Then the defense took over — Rugby Today called it “solid,” the Goff Rugby Report called it “superb” — to keep Notre Dame at bay the last five minutes of the game. 

“I think it’s quite an accomplishment,” UC Davis head coach Kal Incendy told USA Rugby, speaking of his team’s second title in two years. “They dig deep. We practiced and preached competitive excellence — knowing and being able to dig deep when we need it — all year, and that’s what these guys did.”

Lock forward Ian McCarthy earned most valuable player honors. The Goff Rugby Report described him as “hugely influential not only in the set piece but in open play.”

The UC Davis women's rugby team.
Aggie Pride! The Division I national champions for spring 2016. (Photo by UC Davis Women's Rugby)

Women ‘rise to the occasion’

Hipp’s game-winning try came at the very last second — and then some, considering regulation time had elapsed (when watching the video you will see the clock is stopped at 80:00). In rugby, though, the game keeps going until the ball goes dead, say, when it goes into touch or after a conversion try or penalty kick.

“We said all season, we always wanted a challenge,” said Gary Gordon, one of the teams two coaches (the other is Kai Neevel), as quoted by USA Rugby. And what better way to put an exclamation mark on the season than to be challenged like that.”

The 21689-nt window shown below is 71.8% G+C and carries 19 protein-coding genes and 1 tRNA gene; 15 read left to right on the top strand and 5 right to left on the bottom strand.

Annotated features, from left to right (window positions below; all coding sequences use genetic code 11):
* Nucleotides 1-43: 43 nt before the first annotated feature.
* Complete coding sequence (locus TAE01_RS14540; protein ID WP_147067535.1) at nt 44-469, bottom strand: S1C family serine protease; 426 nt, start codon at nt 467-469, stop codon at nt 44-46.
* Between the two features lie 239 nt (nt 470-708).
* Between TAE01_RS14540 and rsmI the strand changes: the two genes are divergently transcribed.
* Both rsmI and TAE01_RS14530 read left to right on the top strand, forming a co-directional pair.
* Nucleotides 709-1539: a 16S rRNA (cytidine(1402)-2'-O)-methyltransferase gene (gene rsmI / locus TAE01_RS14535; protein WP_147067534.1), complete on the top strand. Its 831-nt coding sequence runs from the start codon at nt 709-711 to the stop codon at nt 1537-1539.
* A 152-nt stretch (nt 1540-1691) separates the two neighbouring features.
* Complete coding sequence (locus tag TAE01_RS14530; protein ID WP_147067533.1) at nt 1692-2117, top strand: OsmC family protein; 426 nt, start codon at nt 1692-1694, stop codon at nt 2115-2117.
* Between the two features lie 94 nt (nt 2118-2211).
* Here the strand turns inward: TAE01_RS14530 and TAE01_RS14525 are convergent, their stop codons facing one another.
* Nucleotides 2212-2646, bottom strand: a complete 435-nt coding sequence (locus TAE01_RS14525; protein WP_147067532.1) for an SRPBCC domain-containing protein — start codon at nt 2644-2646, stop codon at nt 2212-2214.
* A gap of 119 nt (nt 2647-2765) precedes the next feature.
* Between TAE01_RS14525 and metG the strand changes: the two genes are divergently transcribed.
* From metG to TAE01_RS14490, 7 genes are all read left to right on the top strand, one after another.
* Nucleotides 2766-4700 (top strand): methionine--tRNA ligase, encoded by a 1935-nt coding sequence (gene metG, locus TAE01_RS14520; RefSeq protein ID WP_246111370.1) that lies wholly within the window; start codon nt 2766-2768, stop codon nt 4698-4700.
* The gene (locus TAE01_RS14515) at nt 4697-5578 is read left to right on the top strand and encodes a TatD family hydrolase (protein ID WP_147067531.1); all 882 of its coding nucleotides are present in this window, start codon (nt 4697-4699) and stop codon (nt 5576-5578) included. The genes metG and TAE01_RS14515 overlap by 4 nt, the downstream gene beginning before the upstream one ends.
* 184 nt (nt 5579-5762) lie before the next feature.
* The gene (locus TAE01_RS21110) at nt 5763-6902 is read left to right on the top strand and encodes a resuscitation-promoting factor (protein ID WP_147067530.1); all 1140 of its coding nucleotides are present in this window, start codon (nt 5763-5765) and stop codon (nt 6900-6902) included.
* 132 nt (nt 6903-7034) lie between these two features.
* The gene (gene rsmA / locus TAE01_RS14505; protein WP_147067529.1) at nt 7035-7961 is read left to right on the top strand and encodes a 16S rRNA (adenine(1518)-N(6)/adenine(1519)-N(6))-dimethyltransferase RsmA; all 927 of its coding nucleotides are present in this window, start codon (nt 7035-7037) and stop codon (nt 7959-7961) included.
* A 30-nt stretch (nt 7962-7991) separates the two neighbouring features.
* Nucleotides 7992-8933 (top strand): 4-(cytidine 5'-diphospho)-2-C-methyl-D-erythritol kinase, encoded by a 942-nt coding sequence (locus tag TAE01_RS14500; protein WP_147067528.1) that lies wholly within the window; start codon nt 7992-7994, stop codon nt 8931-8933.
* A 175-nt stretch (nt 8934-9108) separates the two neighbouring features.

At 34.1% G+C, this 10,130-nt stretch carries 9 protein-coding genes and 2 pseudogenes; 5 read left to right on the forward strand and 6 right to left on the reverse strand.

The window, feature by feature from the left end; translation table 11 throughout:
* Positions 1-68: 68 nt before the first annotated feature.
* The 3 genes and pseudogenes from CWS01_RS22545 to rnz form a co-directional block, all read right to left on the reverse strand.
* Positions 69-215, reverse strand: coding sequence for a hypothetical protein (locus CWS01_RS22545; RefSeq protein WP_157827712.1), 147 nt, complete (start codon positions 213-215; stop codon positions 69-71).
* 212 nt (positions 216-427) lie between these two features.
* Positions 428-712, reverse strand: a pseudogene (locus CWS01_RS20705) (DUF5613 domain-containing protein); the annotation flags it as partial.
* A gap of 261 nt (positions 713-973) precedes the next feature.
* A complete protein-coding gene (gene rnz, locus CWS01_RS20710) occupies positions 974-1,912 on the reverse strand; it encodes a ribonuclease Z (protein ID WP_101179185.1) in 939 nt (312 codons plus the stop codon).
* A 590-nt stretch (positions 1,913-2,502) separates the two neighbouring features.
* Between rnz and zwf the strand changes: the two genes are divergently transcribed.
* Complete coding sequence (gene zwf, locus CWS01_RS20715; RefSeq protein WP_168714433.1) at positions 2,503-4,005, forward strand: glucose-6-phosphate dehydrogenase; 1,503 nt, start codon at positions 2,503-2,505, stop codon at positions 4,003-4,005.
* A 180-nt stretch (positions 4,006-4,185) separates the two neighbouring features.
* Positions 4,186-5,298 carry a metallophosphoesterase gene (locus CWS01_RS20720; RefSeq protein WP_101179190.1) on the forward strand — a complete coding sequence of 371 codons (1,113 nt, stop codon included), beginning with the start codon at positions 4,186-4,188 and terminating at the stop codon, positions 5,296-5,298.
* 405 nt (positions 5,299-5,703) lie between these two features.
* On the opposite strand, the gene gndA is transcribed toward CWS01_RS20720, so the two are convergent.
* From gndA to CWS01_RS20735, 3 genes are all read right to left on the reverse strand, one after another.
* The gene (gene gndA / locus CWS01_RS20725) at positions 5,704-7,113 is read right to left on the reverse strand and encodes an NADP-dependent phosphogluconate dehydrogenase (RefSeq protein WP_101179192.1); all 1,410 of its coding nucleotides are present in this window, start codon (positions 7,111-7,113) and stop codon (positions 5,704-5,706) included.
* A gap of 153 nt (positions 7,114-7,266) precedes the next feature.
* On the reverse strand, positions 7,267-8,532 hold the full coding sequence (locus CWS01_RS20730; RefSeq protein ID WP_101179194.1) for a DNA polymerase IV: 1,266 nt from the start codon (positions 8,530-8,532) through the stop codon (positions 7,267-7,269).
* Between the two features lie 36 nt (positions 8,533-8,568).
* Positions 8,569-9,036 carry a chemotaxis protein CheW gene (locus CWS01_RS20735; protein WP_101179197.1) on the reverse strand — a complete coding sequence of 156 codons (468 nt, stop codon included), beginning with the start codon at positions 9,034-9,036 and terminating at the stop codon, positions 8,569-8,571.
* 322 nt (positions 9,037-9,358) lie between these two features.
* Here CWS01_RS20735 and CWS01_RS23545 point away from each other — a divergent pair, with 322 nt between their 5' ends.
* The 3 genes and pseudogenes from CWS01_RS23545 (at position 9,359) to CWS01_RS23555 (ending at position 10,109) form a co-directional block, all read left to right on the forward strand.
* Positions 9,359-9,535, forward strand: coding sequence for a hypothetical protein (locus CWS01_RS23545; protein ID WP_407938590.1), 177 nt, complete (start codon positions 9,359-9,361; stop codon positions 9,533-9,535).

Each team considered itself undersized, so both took advantage of pace and space on the wing early and often,” according to USA Rugby’s game story.

Erica Hipp scores on the game-winning try.
Erica Hipp finds an opening for her tie-breaking, game-winning try. (Photo by Karen Drinkwater/USA Rugby)

The report describes the first two scores: “Cavaliers outside center Summer Harris-Jones beat several defenders on a lateral run from 10 meters out in the second minute, and Davis fullback Carli Watt broke the gain line five minutes later before offloading to wing Diana Nguyen for a burst of speed and try in the corner.” With neither team converting, the score was 5-5.

Rebecca Lehman gave the Aggies an 8-5 lead in the eighth minute with a penalty goal, and Virginia came back with two tries for a 15-8 lead. Hipp’s first try of the game cut Virginia’s lead to 15-13 at the break.

The Cavaliers came out strong in the second half, scoring twice to take a 25-13 lead. The Aggies hung in. “To not give up, and rise to the occasion was spectacular,” coach Gordon told USA Rugby.

Indeed, “Davis swung the momentum back in its favor immediately, with the forwards setting up Nguyen by winning a scrum 5 meters from the try line. Lehman converted the try for a 25-20 score line.”

“Much like the men’s team earlier in the day, the women of Davis took control and won its championship match in the final 10 minutes,” USA Rugby reported. “The Cavaliers conceded a penalty with ball in hand trying to get out of their 22, and Sydnee Watanabe smartly played the tap to get to the line before the defenders,” tying the score at 25 with five minutes remaining.

“Davis’ momentum was momentarily halted with a knock on the restart, but stout defensive play and clinical work in the tackle area led to Harris-Jones' conceding a penalty,” according to USA Rugby. The Aggies used the possession to work their way to midfield, where Lehman passed to Hipp, who then “timed her run just right” to beat the defenders to the in-goal area. The Aggies won the game and Hipp, with two tries on the day, earned MVP honors.